March 5, 2019
There have been some new twists in the OEM’s well-documented legal saga, as both a joint stipulation and a Markman order have been issued as part of Canon’s USITC Investigation No. 337-TA-1106.
Legal documents viewed by The Recycler reveal that the Markman order, served on 28 February 2019, follows on from the Markman hearing held at the end of August 2018, which triggered a series of motions filed on 28 November 2018 from the various parties involved in the investigation.
The investigation was initially launched to determine “whether there is a violation of section 337 of the Tariff Act of 1930, as amended, in the importation into the United States, the sale for importation, and the sale within the United States after importation of certain toner cartridges and components thereof by reason of the infringement of” Canon’s U.S. patents ‘826, ‘021, ‘729, ‘764, ‘765, ‘960, ‘846, ‘727, and ‘728.
However, Canon later withdrew its allegations regarding the ‘727 and ‘728 patents, and also withdrew its allegations with respect to certain claims of the ‘826, ‘021, ‘729, ‘764, ‘765, ‘960 and ‘846 patents. As a result, the investigation was terminated in regards to those particular patents and claims.
The legal documents go on to lay out, in detail, the composition and action of the disputed cartridges and how they pertain to Canon’s claims of infringement. The documents also elaborate on claim construction, revealing that the parties involved in the investigation have agreed to constructions for claims 1 and 6 of the ‘826 patent, claims 1 and 8 of the ‘021 patent, claims 1 and 27 of the ‘729 patent, claims 7 and 20 of the ‘764 patent, claims 1 and 13 of the ‘765 patent, claim 1 of the ‘960 patent and claim 1 of the ‘846 patent. Claim 6 of the ‘826 patent has also been approved.
However, disagreement has arisen over five of the terms, with the complainants and respondents disputing descriptive terms such as “first position”, “second position” and “movable”, when it comes to the physical description of the cartridges and how they function.
As a result, the respondents and staff argue that the patentees’ disavowed claim scope. “Claim scope”, explain the legal documents, “can be disavowed implicitly, as well as explicitly.”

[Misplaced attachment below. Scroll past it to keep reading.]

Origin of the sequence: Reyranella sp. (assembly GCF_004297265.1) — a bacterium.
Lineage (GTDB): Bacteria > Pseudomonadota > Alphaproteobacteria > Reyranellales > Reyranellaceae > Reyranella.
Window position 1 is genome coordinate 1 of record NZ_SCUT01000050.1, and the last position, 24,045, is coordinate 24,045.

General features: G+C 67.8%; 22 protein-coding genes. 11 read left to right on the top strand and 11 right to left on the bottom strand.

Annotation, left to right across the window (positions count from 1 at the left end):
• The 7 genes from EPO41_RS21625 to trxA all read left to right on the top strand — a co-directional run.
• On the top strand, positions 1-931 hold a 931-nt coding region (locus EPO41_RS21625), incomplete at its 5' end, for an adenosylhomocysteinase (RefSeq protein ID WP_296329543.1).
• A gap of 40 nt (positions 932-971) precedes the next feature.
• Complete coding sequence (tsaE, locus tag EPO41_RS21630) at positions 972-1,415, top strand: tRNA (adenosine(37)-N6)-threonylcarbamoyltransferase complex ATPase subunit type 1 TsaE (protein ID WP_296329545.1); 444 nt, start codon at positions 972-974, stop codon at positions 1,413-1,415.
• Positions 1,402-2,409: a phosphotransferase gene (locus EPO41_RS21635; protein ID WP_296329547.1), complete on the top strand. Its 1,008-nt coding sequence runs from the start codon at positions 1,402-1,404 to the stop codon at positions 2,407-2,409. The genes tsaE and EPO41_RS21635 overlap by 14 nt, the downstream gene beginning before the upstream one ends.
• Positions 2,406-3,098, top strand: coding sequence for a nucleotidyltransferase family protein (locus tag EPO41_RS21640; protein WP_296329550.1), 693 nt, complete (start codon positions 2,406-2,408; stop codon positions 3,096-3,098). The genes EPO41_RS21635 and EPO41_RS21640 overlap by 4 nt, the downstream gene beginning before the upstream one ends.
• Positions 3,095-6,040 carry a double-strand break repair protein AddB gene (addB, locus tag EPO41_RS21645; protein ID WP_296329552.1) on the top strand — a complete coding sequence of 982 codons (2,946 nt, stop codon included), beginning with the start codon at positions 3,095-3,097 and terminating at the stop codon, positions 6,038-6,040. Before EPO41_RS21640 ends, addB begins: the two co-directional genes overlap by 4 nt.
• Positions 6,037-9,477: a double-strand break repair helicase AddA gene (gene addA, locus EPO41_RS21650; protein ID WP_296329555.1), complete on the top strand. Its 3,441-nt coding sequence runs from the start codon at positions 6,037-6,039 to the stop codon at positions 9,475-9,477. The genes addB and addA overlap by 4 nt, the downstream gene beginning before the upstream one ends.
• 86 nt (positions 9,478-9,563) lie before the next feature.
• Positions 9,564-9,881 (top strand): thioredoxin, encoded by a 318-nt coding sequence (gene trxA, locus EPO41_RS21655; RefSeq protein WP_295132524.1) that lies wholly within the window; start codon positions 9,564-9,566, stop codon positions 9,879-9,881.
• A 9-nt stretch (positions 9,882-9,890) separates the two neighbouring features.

Canon’s argument regarding the position of its patented coupling member axis has been deemed “unpersuasive.”
However, both the respondents’ and staff’s proposed constructions have also been found to be “unduly narrow”, regarding the “first position” and “second position” of the axis of the drum coupling member, and therefore “must be rejected”. These issues are subsequently addressed in the documents by Administrative Law Judge Dee Lord.
The Markman order concludes the parties “shall meet and confer concerning the effect of the adopted constructions on the pending motions for summary determination and the hearing in this investigation.” No later than 8 March 2019, the parties must file a joint submission (1) identifying each motion for summary determination that has been rendered moot by the adopted claim constructions and (2) for each motion that a party contends is still viable, indicating whether the motion is ripe for adjudication or whether any party contends that supplemental briefing is necessary to address the adopted claim constructions.
This supplemental briefing should be filed no later than 15 March 2019, which is also the given deadline for the private parties to file pre-hearing statements and briefs.
As well as this Markman order a joint stipulation has also been issued in this investigation, between Canon and Ninestar respondents, concerning withdrawal of remanufactured cartridges.
The joint stipulation documents, filed on 1 March 2019, explain that, on 10 September 2018, Ninestar “made available for inspection” certain remanufactured cartridges “for the purpose of seeking a determination on whether they are protected by the doctrine of permissible repair.”
Canon has asserted that these cartridges infringe at least claim 1 of patent ‘826, claim 1 of the ‘021 patent, claim 13 of the ‘765 patent, claim 1 of the ‘960 patent and claim 1 of the ‘846 patent.
Ninestar contends that the remanufactured cartridges are “subject to the permissible repair doctrine, and thus should be outside the scope of any remedial orders that issue in this investigation.”
However, they have not “at this time offered for commercial sale or commercially sold the remanufactured cartridges within the United States, and have not yet decided whether they will do so in the future.”
In order to “streamline the issues” to be resolved at the upcoming trial, the Ninestar respondents will no longer seek a determination on whether the remanufactured cartridges are covered by the doctrine of permissible repair, and Canon will not seek a determination on whether they infringe any patent claims.
However, if Ninestar ever offer the remanufactured cartridges for commercial sale or commercially sell the cartridges, or any “substantially similar”, Canon will be free to assert the infringement of its patents, while Ninestar will be free to argue that they are subject to the permissible repair doctrine “with respect to any Canon patents.”
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